You want to get that looked at.

You want to get that looked at.

This isn’t to say that the film is about gory deaths. The vast majority of gory moments happen in the final 15 minutes. The core of the film is entirely in it’s character drama in much the same way as The Walking Dead TV series is. Only with a lot less avoiding eye contact and English men playing Americans. The fact the film maintains your attention with ease for the majority of the run time with barely any zombie attacks shows just how good Romero can be at times. Like many horror directors, not every film he makes is a masterpiece, but when he gets it right, he really gets it right. I will always maintain the Dawn of the Dead is the best in his zombie film series but would not argue with anyone that said the same of Day of the Dead. Of course, if you say Diary or Survival are the best, I’ll tear your frigging eyes out.

Day of the Dead picks up it’s theme of societal breakdown brought on by a breakdown in communication ad runs with it through it’s full 100 minute run time. It’s takes a $3.5 million dollar budget and presents you with a film that looks like it was made for many times that. The effects alone feel like the work of a large scale studio production. Even for effects made in 1985 they still hold up today, although they could do with a little less of Romero’s light everything method of shooting. Romero proved with his initial three zombie films that he was capable of addressing strong themes whilst satisfying the gore and horror fans. Day of the Dead is an example of his skill at it’s most focused. It may not have quite as much to say as Dawn of the Dead but it handles the drama and the escalation of tension so well that Day of the Dead becomes his most accessible and expertly crafted of the original trilogy.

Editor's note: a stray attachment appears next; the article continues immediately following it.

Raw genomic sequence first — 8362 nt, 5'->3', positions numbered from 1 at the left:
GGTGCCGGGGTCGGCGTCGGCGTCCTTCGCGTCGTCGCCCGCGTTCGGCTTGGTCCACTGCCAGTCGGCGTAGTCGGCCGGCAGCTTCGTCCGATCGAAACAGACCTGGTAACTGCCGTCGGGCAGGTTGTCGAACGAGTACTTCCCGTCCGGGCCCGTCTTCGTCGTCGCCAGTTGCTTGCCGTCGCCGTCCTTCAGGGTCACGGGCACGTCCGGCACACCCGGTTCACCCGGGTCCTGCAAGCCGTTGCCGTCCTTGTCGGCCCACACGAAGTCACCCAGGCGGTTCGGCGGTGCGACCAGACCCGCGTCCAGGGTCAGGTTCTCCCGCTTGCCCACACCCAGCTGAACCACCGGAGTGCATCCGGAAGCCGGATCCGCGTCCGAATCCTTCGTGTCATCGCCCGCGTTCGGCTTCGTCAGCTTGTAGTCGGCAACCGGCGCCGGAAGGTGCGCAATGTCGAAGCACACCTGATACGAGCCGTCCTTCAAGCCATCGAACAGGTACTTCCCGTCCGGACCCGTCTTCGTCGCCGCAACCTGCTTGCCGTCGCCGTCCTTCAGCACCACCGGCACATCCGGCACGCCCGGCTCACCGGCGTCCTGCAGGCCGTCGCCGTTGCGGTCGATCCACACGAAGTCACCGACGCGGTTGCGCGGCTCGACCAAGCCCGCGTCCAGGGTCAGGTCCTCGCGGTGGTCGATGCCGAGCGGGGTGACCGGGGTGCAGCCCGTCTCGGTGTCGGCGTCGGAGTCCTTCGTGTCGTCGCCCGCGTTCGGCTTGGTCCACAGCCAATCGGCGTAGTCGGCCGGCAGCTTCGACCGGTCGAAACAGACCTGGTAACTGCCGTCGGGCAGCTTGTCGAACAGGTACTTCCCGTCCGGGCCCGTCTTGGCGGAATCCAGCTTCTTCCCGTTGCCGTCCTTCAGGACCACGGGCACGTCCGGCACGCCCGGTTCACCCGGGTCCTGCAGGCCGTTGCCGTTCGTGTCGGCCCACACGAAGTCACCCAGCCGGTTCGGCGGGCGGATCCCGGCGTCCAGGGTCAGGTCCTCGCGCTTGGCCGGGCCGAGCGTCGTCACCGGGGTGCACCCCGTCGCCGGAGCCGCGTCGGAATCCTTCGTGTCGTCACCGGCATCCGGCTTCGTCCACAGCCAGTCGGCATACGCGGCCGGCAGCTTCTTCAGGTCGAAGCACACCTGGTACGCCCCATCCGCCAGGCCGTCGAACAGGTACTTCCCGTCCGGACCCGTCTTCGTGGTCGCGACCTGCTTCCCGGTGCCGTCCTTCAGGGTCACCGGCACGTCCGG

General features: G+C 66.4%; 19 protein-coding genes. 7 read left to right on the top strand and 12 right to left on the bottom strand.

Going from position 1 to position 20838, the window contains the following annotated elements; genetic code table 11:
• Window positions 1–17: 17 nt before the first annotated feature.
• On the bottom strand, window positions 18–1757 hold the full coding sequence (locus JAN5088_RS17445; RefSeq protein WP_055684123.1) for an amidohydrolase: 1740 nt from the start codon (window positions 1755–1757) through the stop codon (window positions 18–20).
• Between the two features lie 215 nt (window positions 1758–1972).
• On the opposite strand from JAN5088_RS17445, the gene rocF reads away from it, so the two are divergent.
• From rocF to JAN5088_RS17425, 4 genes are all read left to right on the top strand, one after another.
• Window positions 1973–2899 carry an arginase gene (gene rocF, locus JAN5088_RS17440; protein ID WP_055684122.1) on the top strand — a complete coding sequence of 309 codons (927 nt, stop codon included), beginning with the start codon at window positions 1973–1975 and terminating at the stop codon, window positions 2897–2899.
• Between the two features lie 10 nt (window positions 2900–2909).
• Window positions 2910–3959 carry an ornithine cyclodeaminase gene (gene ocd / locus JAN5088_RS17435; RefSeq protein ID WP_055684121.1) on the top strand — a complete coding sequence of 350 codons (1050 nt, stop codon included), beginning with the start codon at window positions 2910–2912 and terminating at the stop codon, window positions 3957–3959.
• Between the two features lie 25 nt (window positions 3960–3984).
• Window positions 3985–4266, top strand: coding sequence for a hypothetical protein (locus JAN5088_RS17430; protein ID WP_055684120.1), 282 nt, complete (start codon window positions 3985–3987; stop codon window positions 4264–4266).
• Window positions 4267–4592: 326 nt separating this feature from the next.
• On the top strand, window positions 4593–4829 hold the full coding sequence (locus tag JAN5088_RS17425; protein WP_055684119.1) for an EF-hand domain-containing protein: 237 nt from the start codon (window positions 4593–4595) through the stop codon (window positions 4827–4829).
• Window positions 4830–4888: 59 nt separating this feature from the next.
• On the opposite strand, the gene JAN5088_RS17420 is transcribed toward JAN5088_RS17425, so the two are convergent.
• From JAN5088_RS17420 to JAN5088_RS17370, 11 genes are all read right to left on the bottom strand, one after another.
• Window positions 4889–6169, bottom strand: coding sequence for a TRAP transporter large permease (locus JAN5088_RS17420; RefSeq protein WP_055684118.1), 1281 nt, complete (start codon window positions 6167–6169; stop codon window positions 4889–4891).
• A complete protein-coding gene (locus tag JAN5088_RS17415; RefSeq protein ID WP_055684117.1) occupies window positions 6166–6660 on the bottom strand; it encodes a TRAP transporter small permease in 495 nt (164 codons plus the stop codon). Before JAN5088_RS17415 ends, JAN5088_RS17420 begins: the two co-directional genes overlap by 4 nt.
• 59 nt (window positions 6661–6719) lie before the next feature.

About lvl54spacemonkey

Just a dude who likes movies and games and has delusions of working in one of those industries. Write screenplays and work on short films in my spare time. Most of which never get finished. View all posts by lvl54spacemonkey